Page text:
The heavy firing heard did no execution. Letters from Gen. Lee indicate no battle, unless the enemy should make an egregious blunder. He says he has not half men enough to resist McClellan's advance with his mighty army, and prefers manoeuvring to risking his army. He says three-fourths of our cavalry horses are sick with sore-tongue, and their hoofs are falling off, and the soldiers are not fed and clad as they should be. He urges the sending of supplies to Gordonsville.
And we have news of a simultaneous advance of Northern armies everywhere; and everywhere we have the same story of deficiency of men and provisions. North and south, east and west of us, the enemy is reported advancing.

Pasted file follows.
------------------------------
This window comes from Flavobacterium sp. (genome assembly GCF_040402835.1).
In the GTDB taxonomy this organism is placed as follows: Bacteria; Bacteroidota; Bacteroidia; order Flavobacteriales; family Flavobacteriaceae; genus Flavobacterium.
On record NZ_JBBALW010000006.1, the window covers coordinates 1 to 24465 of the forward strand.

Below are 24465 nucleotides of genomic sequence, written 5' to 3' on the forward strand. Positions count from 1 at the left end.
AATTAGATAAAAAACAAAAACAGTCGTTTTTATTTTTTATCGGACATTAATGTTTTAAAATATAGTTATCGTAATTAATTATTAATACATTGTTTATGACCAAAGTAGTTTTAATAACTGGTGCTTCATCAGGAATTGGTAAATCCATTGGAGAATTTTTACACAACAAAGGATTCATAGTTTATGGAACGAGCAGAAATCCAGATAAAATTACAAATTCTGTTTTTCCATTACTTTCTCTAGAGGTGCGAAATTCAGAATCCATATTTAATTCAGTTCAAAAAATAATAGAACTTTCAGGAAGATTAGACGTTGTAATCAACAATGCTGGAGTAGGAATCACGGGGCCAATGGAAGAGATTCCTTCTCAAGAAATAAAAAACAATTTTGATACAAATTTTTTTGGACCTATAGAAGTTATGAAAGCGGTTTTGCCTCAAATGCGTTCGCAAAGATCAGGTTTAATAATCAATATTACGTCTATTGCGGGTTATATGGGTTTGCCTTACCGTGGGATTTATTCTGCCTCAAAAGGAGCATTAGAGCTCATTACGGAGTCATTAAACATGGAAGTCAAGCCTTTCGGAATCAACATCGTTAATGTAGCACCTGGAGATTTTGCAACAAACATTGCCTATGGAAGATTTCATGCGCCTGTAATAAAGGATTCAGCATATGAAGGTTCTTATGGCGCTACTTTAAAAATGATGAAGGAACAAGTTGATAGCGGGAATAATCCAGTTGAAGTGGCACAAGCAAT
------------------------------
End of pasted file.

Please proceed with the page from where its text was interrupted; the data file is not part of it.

Soon we shall have every one blaming the Secretary of War for the deficiency of men, and of quartermaster and commissary stores.
The Commissary-General, backed by the Secretary of War, made another effort to-day to obtain the President's permission to trade cotton with “Butler, the Beast.” But the President and Gov. Pettus will manage that little matter without their assistance.
Major Ruffin's (Commissary's Bureau) statement of the alarming prospects ahead, unless provisions be obtained outside of the Confederacy (for cotton), was induced by reports from New Orleans. A man was in the office to-day exhibiting Butler's passport, and making assurances that all the Yankee generals are for sale — for cotton. Butler will make a fortune — and so will some of our great men. Butler says the reason he don't send troops into the interior is that he is afraid we will burn the cotton.
It is reported that a fleet of the enemy's gun-boats are in the James River.
SOURCE: John Beauchamp Jones, A Rebel War Clerk's Diary at the Confederate States Capital, Volume 1, p. 187-8